Geomorphic Processes – internal and external processes

Geomorphic Processes

The formation and deformation of landforms on the surface of the Earth is a continuous activity of two broad processes i.e. internal and external. These processes cause stress and deformation on Earth materials and finally bring changes on the surface of the Earth. These are referred as Geomorphic Processes.

The forces that act from the Earth’s interior towards the Earth’s surface are called Internal processess or Endogenetic processes. These forces build the landscape and create topographic relief.

The forces that act on the surface of the Earth due to natural agents like running water, glacier, wind, waves etc. are called External processes or Exogenetic processes. These external processes tear the landscape down into relatively low elevated plains.

Internal Processes

The internal processes generate heat and eject materials from deep below the Earth’s crust. Internal radioactivity is the principal source of power for this process.

1. Plate Tectonics

The lithosphere is divided into a number of huge slabs of rocks called ‘Tectonic plates.’ These tectonic plates are divided into major and minor plates. These plates float independently over the mantle. Collisions of these plates produce mountain ranges and other irregular surface features, both on land and the ocean floor. This phenomenon is called ‘plate tectonics’. The movement of tectonic plates is due to thermal energy from the mantle. Now we have a better understanding about the plate movements and its relation to Earthquake and volcanic activities.

Types of Plate Boundaries:

Convergent Boundary – Here the plate moves toward each other and sometimes, a plate sinks under another. The location where the sinking of a plate occurs is called a subduction zone.

Divergent Boundary – Here the plates pull away from each other as magma pushes up from the mantle.

Transform Boundary – Here the plates slide horizontally past each other.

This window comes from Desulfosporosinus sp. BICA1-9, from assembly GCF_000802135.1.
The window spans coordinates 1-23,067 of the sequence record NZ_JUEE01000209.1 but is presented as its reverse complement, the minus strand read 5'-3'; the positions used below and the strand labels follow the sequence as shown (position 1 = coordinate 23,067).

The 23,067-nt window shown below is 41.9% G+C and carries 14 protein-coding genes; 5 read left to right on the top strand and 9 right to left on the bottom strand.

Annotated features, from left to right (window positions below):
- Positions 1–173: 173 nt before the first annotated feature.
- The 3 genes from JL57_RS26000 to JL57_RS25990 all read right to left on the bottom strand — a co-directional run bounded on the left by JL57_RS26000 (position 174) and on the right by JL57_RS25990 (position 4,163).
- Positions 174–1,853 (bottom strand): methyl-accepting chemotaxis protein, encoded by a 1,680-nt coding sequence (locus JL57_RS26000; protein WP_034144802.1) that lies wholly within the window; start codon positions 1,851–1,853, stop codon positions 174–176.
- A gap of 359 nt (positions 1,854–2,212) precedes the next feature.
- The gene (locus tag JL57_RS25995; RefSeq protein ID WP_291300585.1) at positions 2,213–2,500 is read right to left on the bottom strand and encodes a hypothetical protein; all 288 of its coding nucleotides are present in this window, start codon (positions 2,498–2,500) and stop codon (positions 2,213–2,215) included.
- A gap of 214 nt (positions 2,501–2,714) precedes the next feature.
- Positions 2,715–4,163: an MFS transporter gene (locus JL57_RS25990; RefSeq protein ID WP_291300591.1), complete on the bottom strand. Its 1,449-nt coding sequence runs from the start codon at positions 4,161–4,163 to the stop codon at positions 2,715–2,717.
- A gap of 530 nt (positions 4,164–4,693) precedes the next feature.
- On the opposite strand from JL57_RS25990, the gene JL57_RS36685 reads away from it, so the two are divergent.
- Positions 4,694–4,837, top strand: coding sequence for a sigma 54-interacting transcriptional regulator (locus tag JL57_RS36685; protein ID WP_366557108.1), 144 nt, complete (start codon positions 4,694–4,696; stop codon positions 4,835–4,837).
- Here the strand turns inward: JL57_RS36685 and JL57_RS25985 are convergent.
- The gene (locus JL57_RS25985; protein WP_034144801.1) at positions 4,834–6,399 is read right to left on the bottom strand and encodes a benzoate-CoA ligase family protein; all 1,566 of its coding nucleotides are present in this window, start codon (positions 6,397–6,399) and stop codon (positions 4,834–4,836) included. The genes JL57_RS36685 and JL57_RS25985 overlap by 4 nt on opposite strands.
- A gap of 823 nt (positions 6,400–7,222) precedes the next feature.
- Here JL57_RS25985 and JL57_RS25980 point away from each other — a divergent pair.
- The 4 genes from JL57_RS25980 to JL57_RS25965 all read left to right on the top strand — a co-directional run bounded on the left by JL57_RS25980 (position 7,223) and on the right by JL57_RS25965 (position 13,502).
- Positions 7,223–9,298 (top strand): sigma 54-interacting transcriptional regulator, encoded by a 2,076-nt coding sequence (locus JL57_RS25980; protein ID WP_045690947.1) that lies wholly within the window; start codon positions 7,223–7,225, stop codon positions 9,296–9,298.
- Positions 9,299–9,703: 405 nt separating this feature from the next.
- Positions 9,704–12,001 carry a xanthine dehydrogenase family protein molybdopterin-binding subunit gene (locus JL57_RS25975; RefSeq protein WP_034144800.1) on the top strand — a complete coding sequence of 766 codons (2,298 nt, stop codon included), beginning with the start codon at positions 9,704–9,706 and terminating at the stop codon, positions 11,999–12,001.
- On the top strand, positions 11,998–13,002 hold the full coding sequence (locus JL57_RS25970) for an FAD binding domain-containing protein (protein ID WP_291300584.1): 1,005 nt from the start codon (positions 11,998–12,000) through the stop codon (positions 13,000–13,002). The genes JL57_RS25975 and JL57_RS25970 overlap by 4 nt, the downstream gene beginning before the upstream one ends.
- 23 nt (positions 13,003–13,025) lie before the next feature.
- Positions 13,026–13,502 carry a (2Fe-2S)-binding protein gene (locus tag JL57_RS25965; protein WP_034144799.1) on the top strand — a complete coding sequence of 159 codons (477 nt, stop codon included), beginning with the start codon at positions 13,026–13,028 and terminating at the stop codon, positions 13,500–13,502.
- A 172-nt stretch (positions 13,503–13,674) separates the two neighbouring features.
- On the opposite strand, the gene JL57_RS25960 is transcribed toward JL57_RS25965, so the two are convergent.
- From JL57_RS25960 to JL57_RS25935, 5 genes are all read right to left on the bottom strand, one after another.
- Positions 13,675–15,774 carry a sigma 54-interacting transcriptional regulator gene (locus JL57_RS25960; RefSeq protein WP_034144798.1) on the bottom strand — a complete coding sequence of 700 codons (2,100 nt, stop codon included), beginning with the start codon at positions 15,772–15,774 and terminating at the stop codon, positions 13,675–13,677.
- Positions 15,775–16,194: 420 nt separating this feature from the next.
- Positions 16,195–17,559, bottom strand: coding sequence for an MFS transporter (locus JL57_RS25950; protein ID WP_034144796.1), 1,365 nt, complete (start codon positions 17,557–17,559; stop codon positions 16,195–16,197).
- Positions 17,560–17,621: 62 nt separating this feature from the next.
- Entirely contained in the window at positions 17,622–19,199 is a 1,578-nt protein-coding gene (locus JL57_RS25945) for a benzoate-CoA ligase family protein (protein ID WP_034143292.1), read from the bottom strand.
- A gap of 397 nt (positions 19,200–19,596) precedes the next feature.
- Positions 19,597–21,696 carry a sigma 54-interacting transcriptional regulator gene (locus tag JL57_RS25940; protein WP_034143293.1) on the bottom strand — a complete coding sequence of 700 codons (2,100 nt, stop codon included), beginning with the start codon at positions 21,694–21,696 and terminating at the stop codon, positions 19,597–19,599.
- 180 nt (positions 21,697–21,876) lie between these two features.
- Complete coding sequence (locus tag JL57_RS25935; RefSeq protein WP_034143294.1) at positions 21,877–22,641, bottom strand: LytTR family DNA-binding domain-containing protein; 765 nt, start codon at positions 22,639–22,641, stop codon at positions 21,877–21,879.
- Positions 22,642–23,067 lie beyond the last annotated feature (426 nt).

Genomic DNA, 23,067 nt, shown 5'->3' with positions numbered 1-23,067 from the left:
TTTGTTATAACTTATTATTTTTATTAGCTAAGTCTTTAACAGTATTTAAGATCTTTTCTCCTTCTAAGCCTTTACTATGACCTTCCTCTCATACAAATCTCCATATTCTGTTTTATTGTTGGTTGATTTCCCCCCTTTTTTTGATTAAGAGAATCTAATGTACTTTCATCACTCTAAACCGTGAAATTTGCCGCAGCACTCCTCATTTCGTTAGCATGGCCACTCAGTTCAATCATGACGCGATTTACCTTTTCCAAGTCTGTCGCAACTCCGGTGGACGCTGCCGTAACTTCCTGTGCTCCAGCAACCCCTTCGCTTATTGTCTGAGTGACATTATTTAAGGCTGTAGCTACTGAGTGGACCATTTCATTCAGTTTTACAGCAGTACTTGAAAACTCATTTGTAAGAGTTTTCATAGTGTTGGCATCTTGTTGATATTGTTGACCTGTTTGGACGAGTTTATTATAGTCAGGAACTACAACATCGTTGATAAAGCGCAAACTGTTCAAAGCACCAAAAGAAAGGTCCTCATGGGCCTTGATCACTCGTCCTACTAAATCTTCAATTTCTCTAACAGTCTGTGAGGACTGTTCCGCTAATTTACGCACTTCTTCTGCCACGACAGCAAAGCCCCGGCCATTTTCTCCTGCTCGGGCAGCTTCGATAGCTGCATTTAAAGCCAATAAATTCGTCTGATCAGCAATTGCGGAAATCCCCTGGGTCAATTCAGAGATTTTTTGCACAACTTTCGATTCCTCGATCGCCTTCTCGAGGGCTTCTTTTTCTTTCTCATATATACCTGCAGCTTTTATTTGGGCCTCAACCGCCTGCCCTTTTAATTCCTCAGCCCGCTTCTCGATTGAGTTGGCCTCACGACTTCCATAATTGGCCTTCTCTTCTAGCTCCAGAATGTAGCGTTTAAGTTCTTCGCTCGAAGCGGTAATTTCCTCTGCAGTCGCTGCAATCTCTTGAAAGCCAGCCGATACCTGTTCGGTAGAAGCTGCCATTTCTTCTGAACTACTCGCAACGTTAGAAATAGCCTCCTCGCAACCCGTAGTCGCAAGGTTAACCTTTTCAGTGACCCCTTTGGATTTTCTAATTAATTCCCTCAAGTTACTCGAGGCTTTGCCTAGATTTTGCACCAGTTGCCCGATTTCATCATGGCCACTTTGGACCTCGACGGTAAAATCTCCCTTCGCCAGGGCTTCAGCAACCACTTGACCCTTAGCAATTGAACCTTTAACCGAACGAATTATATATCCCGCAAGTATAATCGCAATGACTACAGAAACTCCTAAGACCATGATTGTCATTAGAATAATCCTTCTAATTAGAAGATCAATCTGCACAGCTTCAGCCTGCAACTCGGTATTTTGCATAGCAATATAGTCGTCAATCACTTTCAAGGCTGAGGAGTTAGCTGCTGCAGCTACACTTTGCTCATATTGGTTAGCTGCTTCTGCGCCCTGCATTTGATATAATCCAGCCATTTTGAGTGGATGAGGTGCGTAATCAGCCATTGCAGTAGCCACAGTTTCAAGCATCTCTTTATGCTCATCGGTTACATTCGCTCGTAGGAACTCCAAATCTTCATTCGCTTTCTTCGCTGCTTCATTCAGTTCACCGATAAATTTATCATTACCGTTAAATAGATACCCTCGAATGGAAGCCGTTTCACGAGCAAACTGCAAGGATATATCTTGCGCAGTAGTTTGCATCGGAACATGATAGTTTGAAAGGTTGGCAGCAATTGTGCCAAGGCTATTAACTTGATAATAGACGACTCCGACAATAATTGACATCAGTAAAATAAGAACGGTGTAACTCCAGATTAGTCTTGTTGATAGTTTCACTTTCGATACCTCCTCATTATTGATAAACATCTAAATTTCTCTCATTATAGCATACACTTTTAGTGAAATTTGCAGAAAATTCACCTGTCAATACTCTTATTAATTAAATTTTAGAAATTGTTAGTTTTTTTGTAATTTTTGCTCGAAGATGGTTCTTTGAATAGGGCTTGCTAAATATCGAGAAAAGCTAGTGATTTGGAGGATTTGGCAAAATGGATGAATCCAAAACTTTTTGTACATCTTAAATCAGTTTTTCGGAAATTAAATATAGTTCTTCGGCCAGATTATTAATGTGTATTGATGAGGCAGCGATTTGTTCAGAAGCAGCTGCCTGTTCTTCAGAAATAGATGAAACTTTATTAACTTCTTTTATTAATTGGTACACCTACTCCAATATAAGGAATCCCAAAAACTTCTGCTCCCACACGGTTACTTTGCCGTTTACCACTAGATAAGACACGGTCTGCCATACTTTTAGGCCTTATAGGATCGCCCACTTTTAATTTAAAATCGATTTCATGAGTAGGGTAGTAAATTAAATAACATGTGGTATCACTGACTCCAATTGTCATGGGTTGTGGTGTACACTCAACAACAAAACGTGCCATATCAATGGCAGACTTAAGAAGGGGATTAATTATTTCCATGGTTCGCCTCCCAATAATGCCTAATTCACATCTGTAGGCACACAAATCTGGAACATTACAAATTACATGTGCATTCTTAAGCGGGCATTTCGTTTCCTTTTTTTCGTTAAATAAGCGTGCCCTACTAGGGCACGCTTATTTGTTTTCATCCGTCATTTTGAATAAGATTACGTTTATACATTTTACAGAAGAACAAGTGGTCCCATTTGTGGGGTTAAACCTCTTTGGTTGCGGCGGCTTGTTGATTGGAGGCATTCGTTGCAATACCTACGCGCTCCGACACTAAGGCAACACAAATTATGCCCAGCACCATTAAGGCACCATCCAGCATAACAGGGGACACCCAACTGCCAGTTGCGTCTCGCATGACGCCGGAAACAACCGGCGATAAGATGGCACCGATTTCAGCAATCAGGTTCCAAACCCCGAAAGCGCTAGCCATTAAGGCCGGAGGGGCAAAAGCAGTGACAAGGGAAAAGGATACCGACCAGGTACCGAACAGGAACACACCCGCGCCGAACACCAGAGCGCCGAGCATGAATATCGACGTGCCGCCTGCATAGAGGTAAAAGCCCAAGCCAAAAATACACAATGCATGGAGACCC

Movements of Continental Plates:

Due to lateral compressional forces, the plates are forced to move upwards and downwards. This is called ‘Folding’. Mountains formed by folding are called fold mountains. the Process of folding creates lofty mountain ranges such as the Himalayas and the Alps.

The movement of plates also create stress and tension in the rocks, causing them to stretch and crack. This is called ‘Faulting’. The great rift valley of East Africa is a notable example for the process of faulting. The process of folding and faulting together with volcanoes and Earthquakes continually reshape the continents and seafloor.

According to plate tectonics, the plates are in constant motion with an average rate of few centimetres per year. The movement might seem slow, but over millions of years, the plates and the continents riding on them move a long way. For example, about 250 million years ago, the Indian Plate was a part of the Gondwana land, which comprised of modern Africa, Australia, Antarctica, and South America.

Approximately 140 million years ago, the Indian plate broke away from the ancient super continent ‘Gondwana’ and began moving north and collided with Asia. The collision with the Eurasian Plate along the boundary between India and Nepal formed the Oro-genic belt that created the Tibetan Plateau and the mighty Himalayan Mountains.

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